As Americans get older, many develop age-related medical conditions, such as arthritis, sleep disorders, dementia, Parkinson’s disease, cancer, anxiety and depression. These diagnoses typically come with prescriptions for drugs that can bear hefty price tags and cause bothersome side effects. Many seniors wonder if there are better treatment options available and begin researching natural and alternative approaches to managing their symptoms. This is how countless older adults discover the medicinal potential of marijuana and its many different compounds called cannabinoids.
Therapeutic Applications of Medical Marijuana (MMJ)
Cannabis is best known for its psychoactive properties (i.e. feeling high). The intoxicating effects of marijuana are produced by the compound tetrahydrocannabinol (THC)—one of the more than 60 cannabinoids found in marijuana plants. Research on cannabis has singled out another compound as particularly useful in medical applications: cannabidiol (CBD). THC and CBD are both believed to have medical benefits, the difference being that CBD is non-psychoactive.
Seniors most frequently look to medical cannabis and derivatives like CBD to help manage severe pain from injuries and ailments like arthritis, diabetic neuropathy, migraines and cancer. Long-term use of traditional pain treatments like over-the-counter medications and prescription painkillers can be problematic, causing side effects and even addiction. Marijuana is not devoid of side effects, but proponents and patients claim that they are minimal compared to the risks associated with other treatment options.
In addition to pain, studies have shown that isolated CBD may be a promising treatment for wasting syndrome, muscle spasms, seizures, inflammation, sleep disorders and anxiety. The appeal of CBD products is that they can contain differing ratios of THC (or none at all), allowing consumers to reap the benefits of medical marijuana with little to no mind-altering effects. Most people associate marijuana use with smoking, but the necessity for less harmful and more targeted delivery methods has prompted the development of innovative new therapeutic applications, such as pills, oils, edibles and topical ointments.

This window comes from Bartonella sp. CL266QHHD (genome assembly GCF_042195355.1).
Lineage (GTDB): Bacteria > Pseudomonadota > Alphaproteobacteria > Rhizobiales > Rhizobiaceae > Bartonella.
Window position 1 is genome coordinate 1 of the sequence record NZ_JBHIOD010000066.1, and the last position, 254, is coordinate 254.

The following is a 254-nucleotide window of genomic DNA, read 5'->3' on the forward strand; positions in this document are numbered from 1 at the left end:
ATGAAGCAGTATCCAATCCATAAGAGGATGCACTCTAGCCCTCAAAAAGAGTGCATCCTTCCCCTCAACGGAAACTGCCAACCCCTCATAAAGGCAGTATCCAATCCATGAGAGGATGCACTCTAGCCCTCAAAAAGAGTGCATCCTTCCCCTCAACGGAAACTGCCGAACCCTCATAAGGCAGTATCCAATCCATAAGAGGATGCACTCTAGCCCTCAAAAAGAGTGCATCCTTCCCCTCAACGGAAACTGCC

Unfortunately, available medical research is still limited and there has been little focus on the effects of long-term use of both whole marijuana and CBD products. These substances can affect blood sugar, blood pressure and heart rate, and they can interact with other medications. Furthermore, dosing is not an exact science. Most patients use a trial-and-error approach to figure out what works best, especially since individual reactions to these products can vary. Keep in mind that many aspects of the medical marijuana industry are still largely unregulated, so the quality and contents of these products are not guaranteed either.
Where Is Medical Marijuana Legal?
According to the National Conference of State Legislatures, 11 states and the District of Columbia have legalized cannabis use for adults, and a total of 33 states, the District of Columbia, Guam, and Puerto Rico allow for comprehensive public medical marijuana programs. However, under federal law, marijuana is technically illegal everywhere, regardless of individual state laws. Even individuals and providers who follow all state and local laws to participate in medical cannabis programs are not immune to federal laws regarding possession, cultivation and distribution.